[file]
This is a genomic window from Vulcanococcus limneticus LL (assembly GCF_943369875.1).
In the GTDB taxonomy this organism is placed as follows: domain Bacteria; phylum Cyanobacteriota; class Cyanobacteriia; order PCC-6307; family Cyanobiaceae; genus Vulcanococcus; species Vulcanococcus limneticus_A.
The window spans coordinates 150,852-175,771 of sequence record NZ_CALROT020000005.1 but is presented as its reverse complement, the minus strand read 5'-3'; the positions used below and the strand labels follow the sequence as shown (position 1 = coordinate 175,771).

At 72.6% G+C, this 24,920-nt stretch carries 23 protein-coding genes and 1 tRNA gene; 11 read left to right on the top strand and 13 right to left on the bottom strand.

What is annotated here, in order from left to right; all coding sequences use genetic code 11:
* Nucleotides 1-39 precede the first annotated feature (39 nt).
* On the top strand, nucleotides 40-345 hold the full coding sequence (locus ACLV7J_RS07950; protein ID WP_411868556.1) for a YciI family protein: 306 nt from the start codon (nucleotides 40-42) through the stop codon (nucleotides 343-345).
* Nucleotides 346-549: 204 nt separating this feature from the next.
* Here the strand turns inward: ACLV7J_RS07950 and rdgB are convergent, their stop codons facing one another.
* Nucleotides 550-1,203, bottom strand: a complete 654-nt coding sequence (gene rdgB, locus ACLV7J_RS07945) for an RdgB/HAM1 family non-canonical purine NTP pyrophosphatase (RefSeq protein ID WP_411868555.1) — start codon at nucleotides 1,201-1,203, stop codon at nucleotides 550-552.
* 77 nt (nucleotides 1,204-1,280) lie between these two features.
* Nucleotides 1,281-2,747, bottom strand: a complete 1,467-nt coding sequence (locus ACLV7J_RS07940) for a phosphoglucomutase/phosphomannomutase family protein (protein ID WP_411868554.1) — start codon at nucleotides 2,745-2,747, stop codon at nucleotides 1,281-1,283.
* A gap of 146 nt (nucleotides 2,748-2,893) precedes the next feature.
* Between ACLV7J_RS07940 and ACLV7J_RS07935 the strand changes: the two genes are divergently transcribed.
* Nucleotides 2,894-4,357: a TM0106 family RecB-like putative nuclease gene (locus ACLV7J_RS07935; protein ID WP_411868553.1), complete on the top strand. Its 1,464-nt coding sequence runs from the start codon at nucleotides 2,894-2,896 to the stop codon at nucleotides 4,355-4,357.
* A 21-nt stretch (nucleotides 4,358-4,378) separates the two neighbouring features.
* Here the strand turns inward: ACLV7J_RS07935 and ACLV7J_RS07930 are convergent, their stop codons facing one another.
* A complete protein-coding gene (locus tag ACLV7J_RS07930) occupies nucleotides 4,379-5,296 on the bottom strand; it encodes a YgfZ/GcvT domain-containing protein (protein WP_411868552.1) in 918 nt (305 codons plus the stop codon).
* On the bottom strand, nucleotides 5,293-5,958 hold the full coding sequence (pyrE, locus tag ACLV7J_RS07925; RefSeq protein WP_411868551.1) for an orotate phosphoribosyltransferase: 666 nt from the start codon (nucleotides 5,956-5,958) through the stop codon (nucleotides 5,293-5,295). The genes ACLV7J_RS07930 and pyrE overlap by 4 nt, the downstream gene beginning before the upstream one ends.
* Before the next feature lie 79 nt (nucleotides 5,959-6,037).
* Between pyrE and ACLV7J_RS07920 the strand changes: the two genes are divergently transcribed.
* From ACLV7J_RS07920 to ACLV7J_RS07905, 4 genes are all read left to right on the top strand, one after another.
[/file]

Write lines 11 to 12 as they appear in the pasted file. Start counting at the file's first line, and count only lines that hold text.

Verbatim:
* 77 nt (nucleotides 1,204-1,280) lie between these two features.
* Nucleotides 1,281-2,747, bottom strand: a complete 1,467-nt coding sequence (locus ACLV7J_RS07940) for a phosphoglucomutase/phosphomannomutase family protein (protein ID WP_411868554.1) — start codon at nucleotides 2,745-2,747, stop codon at nucleotides 1,281-1,283.